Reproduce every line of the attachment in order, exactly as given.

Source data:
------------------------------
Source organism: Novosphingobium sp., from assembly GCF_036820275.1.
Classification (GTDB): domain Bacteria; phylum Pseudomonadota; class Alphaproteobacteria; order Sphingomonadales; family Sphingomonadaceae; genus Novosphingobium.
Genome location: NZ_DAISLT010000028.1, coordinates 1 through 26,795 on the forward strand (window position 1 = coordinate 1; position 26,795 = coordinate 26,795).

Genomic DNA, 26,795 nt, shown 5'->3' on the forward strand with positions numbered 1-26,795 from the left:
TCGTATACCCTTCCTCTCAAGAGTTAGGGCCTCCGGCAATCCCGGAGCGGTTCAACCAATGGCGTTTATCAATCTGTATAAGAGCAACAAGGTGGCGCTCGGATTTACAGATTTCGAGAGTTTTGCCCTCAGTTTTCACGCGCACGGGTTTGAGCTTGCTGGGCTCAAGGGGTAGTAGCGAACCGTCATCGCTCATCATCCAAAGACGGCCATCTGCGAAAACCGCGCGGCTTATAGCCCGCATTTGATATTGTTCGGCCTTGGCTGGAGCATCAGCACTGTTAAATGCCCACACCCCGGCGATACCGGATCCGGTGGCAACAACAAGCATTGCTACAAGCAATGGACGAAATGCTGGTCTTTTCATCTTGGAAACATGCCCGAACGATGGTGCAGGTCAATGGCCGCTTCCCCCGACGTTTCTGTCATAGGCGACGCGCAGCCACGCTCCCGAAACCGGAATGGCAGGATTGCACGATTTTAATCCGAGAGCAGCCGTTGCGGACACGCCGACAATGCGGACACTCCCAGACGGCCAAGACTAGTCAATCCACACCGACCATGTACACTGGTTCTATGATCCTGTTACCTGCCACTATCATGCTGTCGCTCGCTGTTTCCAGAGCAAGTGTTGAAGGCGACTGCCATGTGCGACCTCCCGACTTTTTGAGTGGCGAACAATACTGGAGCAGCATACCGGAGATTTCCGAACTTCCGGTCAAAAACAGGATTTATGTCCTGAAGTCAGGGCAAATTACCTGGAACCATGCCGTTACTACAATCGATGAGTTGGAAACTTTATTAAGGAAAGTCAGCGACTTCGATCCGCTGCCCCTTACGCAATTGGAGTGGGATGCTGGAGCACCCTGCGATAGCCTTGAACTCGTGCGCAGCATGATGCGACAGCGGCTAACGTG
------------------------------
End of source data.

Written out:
Source organism: Novosphingobium sp., from assembly GCF_036820275.1.
Classification (GTDB): domain Bacteria; phylum Pseudomonadota; class Alphaproteobacteria; order Sphingomonadales; family Sphingomonadaceae; genus Novosphingobium.
Genome location: NZ_DAISLT010000028.1, coordinates 1 through 26,795 on the forward strand (window position 1 = coordinate 1; position 26,795 = coordinate 26,795).

Genomic DNA, 26,795 nt, shown 5'->3' on the forward strand with positions numbered 1-26,795 from the left:
TCGTATACCCTTCCTCTCAAGAGTTAGGGCCTCCGGCAATCCCGGAGCGGTTCAACCAATGGCGTTTATCAATCTGTATAAGAGCAACAAGGTGGCGCTCGGATTTACAGATTTCGAGAGTTTTGCCCTCAGTTTTCACGCGCACGGGTTTGAGCTTGCTGGGCTCAAGGGGTAGTAGCGAACCGTCATCGCTCATCATCCAAAGACGGCCATCTGCGAAAACCGCGCGGCTTATAGCCCGCATTTGATATTGTTCGGCCTTGGCTGGAGCATCAGCACTGTTAAATGCCCACACCCCGGCGATACCGGATCCGGTGGCAACAACAAGCATTGCTACAAGCAATGGACGAAATGCTGGTCTTTTCATCTTGGAAACATGCCCGAACGATGGTGCAGGTCAATGGCCGCTTCCCCCGACGTTTCTGTCATAGGCGACGCGCAGCCACGCTCCCGAAACCGGAATGGCAGGATTGCACGATTTTAATCCGAGAGCAGCCGTTGCGGACACGCCGACAATGCGGACACTCCCAGACGGCCAAGACTAGTCAATCCACACCGACCATGTACACTGGTTCTATGATCCTGTTACCTGCCACTATCATGCTGTCGCTCGCTGTTTCCAGAGCAAGTGTTGAAGGCGACTGCCATGTGCGACCTCCCGACTTTTTGAGTGGCGAACAATACTGGAGCAGCATACCGGAGATTTCCGAACTTCCGGTCAAAAACAGGATTTATGTCCTGAAGTCAGGGCAAATTACCTGGAACCATGCCGTTACTACAATCGATGAGTTGGAAACTTTATTAAGGAAAGTCAGCGACTTCGATCCGCTGCCCCTTACGCAATTGGAGTGGGATGCTGGAGCACCCTGCGATAGCCTTGAACTCGTGCGCAGCATGATGCGACAGCGGCTAACGTG